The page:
With severe weather continuing into January we have been able to get more people into emergency accommodation. Consequently, the number of people sleeping rough in Manchester have fallen dramatically and we're now all working together to help keep these people inside, and get them the support and long-term homes that they need.
The Booth Centre provides an essential service for people who are homeless. By remaining open we not only protect our community but help to reduce the chance of transmission in the city. With this in mind we have once again adapted our service to give us the best chance of being able to safely remain open to support people, whilst the threat from the new variant of Covid is so severe.
From Monday 11th January we divided our service into two bubbles. Staff, volunteers and people accessing the Centre are assigned to one bubble and will now stay in that bubble until we feel it is safe to relax these measures. We have split the building to accommodate the two bubbles. To access the service people should continue to phone 0161 835 2499 or to come to reception.
Bubble 1: Upstairs
Bubble 2: Downstairs
This will include:
We are continuing to support people who do not attend the Centre by:
How you can help:
We write on behalf of Manchester Homelessness Partnership organisations to ask you to reconsider your decision not to fund essential accommodation for people who are experiencing homelessness or sleeping on the streets during this third national lockdown. We appreciate the funding given to date has been critical to addressing the risks to this population of the pandemic but it is simply not enough now that a third lockdown is in place for at least the next 8 weeks.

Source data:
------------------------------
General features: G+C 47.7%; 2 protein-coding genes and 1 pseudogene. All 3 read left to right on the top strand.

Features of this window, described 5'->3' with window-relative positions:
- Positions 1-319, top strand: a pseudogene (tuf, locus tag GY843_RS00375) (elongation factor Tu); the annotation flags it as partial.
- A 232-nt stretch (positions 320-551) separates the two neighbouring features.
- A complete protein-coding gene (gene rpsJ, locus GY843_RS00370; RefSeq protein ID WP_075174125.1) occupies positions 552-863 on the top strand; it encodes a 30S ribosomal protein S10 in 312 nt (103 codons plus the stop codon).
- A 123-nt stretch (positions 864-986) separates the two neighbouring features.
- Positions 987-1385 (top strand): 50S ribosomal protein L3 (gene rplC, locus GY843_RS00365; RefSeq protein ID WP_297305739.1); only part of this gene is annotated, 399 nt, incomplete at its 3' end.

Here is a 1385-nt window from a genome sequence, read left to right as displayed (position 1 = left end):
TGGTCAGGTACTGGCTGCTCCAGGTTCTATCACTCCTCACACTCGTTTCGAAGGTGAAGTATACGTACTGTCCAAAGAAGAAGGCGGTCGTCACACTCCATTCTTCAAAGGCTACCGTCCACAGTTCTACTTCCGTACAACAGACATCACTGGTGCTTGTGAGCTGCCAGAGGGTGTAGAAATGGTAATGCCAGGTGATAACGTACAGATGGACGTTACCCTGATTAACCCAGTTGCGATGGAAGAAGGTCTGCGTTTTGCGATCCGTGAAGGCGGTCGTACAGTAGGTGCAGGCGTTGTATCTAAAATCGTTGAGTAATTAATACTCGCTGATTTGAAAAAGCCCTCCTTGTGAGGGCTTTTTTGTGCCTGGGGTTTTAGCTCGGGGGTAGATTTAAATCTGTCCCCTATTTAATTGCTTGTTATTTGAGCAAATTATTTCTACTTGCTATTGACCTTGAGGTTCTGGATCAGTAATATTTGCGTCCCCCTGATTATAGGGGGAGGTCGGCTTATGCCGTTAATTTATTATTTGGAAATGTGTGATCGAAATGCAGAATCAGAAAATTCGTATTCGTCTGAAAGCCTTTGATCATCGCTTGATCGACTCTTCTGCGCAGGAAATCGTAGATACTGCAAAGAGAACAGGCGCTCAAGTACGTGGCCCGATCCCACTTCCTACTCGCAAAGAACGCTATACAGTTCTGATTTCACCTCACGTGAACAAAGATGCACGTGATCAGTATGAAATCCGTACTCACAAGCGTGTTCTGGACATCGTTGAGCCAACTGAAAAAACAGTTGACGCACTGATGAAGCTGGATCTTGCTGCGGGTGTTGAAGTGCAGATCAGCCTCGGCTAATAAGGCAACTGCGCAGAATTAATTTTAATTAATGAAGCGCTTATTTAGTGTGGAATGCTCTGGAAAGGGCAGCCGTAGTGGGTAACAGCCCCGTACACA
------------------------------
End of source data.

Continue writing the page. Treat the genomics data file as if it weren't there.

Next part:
Yesterday the House of Commons voted to pass this lockdown into law, making it unlawful for people to leave their homes without good reason. The law is worded so that it excludes people who are experiencing homelessness, in effect making it lawful for them to remain outside during one of the most acute stages of this pandemic.
With over 1,000 deaths yesterday and the number of cases increasing daily, we ask for this emergency funding so that we can continue to keep people safe during this unpredictable time.
Because these are people we are supporting; they deserve the same chance as everyone else to survive this virus. The chances are stacked against them with no safe place of their own and the difficulty of engaging with health services with no phone or internet.
We’re asking for additional funding to keep people in accommodation throughout this lockdown so that we as a partnership can work with them as we did during ‘Everyone In’, where we accommodated over 450 people and helped 270 to move off the streets to a new home.
Please don’t let the people we support become the daily statistics we see in the media. Please reverse your decision on the basis of humanitarian aid.
Amanda Croome – The Booth Centre
Yvonne Hope – Barnabus
Jo Walby – The Mustard Tree
Ros Holland – The Boaz Trust
Helen Brown – On The Out
Stephanie Moore & Rebecca Elliot – Reach Out to the Community
Joe Lomas – Centrepoint
Hendrix & Risha Lancaster – Coffee4Craig
Liz Norris - Shelter
Judith Vickers – Lifeshare
Annie Emery – MASH
Fergal McCullough – The Men’s Room